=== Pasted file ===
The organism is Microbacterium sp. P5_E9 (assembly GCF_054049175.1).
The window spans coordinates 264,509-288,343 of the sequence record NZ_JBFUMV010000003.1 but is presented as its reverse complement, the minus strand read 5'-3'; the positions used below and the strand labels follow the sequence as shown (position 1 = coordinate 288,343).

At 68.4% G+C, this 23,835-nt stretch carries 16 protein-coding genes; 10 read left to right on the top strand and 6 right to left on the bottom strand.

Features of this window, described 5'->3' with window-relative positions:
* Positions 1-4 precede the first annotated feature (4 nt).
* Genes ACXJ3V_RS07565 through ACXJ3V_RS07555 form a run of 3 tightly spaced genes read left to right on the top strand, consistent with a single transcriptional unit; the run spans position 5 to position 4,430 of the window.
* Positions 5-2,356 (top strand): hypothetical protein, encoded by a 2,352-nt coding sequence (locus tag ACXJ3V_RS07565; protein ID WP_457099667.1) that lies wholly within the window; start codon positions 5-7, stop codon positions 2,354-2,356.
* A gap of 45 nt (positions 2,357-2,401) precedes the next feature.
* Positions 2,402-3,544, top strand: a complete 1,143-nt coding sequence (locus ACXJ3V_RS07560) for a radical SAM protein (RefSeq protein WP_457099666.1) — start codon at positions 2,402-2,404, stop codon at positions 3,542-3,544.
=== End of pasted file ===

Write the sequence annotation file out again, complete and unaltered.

The organism is Microbacterium sp. P5_E9 (assembly GCF_054049175.1).
The window spans coordinates 264,509-288,343 of the sequence record NZ_JBFUMV010000003.1 but is presented as its reverse complement, the minus strand read 5'-3'; the positions used below and the strand labels follow the sequence as shown (position 1 = coordinate 288,343).

At 68.4% G+C, this 23,835-nt stretch carries 16 protein-coding genes; 10 read left to right on the top strand and 6 right to left on the bottom strand.

Features of this window, described 5'->3' with window-relative positions:
* Positions 1-4 precede the first annotated feature (4 nt).
* Genes ACXJ3V_RS07565 through ACXJ3V_RS07555 form a run of 3 tightly spaced genes read left to right on the top strand, consistent with a single transcriptional unit; the run spans position 5 to position 4,430 of the window.
* Positions 5-2,356 (top strand): hypothetical protein, encoded by a 2,352-nt coding sequence (locus tag ACXJ3V_RS07565; protein ID WP_457099667.1) that lies wholly within the window; start codon positions 5-7, stop codon positions 2,354-2,356.
* A gap of 45 nt (positions 2,357-2,401) precedes the next feature.
* Positions 2,402-3,544, top strand: a complete 1,143-nt coding sequence (locus ACXJ3V_RS07560) for a radical SAM protein (RefSeq protein WP_457099666.1) — start codon at positions 2,402-2,404, stop codon at positions 3,542-3,544.